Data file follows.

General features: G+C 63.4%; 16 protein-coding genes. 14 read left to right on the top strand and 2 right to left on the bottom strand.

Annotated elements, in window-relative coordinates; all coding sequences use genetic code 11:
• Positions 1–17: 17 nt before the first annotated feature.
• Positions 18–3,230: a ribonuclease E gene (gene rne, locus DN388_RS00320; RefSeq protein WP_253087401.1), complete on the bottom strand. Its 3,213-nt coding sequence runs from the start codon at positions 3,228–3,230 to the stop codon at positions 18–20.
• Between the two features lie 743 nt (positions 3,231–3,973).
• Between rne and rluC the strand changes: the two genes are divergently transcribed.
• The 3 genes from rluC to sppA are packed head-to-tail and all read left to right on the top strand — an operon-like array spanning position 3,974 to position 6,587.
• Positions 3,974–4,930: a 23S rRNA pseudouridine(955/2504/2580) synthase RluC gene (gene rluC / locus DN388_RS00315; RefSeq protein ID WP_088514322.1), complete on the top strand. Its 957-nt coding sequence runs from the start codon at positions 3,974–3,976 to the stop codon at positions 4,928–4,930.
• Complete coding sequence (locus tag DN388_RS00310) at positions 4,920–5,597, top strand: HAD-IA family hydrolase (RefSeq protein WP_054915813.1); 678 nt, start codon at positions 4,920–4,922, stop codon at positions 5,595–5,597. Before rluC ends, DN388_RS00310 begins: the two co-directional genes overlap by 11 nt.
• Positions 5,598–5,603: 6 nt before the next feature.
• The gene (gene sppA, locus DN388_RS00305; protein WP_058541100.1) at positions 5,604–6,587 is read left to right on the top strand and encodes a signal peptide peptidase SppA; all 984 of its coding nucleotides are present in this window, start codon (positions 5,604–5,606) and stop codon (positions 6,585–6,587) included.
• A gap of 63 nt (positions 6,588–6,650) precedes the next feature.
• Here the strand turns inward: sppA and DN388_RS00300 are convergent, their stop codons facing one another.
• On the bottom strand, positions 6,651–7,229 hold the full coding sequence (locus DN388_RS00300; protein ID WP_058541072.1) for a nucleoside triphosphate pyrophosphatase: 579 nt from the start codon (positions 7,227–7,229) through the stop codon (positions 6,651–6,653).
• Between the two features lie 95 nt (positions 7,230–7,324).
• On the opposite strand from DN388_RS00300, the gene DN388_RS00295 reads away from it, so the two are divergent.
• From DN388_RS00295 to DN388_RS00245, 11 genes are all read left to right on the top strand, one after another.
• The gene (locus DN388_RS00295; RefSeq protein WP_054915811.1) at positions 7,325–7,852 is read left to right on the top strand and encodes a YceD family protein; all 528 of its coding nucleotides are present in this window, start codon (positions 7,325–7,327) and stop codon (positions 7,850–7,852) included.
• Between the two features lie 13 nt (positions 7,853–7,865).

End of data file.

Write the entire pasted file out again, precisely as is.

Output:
General features: G+C 63.4%; 16 protein-coding genes. 14 read left to right on the top strand and 2 right to left on the bottom strand.

Annotated elements, in window-relative coordinates; all coding sequences use genetic code 11:
• Positions 1–17: 17 nt before the first annotated feature.
• Positions 18–3,230: a ribonuclease E gene (gene rne, locus DN388_RS00320; RefSeq protein WP_253087401.1), complete on the bottom strand. Its 3,213-nt coding sequence runs from the start codon at positions 3,228–3,230 to the stop codon at positions 18–20.
• Between the two features lie 743 nt (positions 3,231–3,973).
• Between rne and rluC the strand changes: the two genes are divergently transcribed.
• The 3 genes from rluC to sppA are packed head-to-tail and all read left to right on the top strand — an operon-like array spanning position 3,974 to position 6,587.
• Positions 3,974–4,930: a 23S rRNA pseudouridine(955/2504/2580) synthase RluC gene (gene rluC / locus DN388_RS00315; RefSeq protein ID WP_088514322.1), complete on the top strand. Its 957-nt coding sequence runs from the start codon at positions 3,974–3,976 to the stop codon at positions 4,928–4,930.
• Complete coding sequence (locus tag DN388_RS00310) at positions 4,920–5,597, top strand: HAD-IA family hydrolase (RefSeq protein WP_054915813.1); 678 nt, start codon at positions 4,920–4,922, stop codon at positions 5,595–5,597. Before rluC ends, DN388_RS00310 begins: the two co-directional genes overlap by 11 nt.
• Positions 5,598–5,603: 6 nt before the next feature.
• The gene (gene sppA, locus DN388_RS00305; protein WP_058541100.1) at positions 5,604–6,587 is read left to right on the top strand and encodes a signal peptide peptidase SppA; all 984 of its coding nucleotides are present in this window, start codon (positions 5,604–5,606) and stop codon (positions 6,585–6,587) included.
• A gap of 63 nt (positions 6,588–6,650) precedes the next feature.
• Here the strand turns inward: sppA and DN388_RS00300 are convergent, their stop codons facing one another.
• On the bottom strand, positions 6,651–7,229 hold the full coding sequence (locus DN388_RS00300; protein ID WP_058541072.1) for a nucleoside triphosphate pyrophosphatase: 579 nt from the start codon (positions 7,227–7,229) through the stop codon (positions 6,651–6,653).
• Between the two features lie 95 nt (positions 7,230–7,324).
• On the opposite strand from DN388_RS00300, the gene DN388_RS00295 reads away from it, so the two are divergent.
• From DN388_RS00295 to DN388_RS00245, 11 genes are all read left to right on the top strand, one after another.
• The gene (locus DN388_RS00295; RefSeq protein WP_054915811.1) at positions 7,325–7,852 is read left to right on the top strand and encodes a YceD family protein; all 528 of its coding nucleotides are present in this window, start codon (positions 7,325–7,327) and stop codon (positions 7,850–7,852) included.
• Between the two features lie 13 nt (positions 7,853–7,865).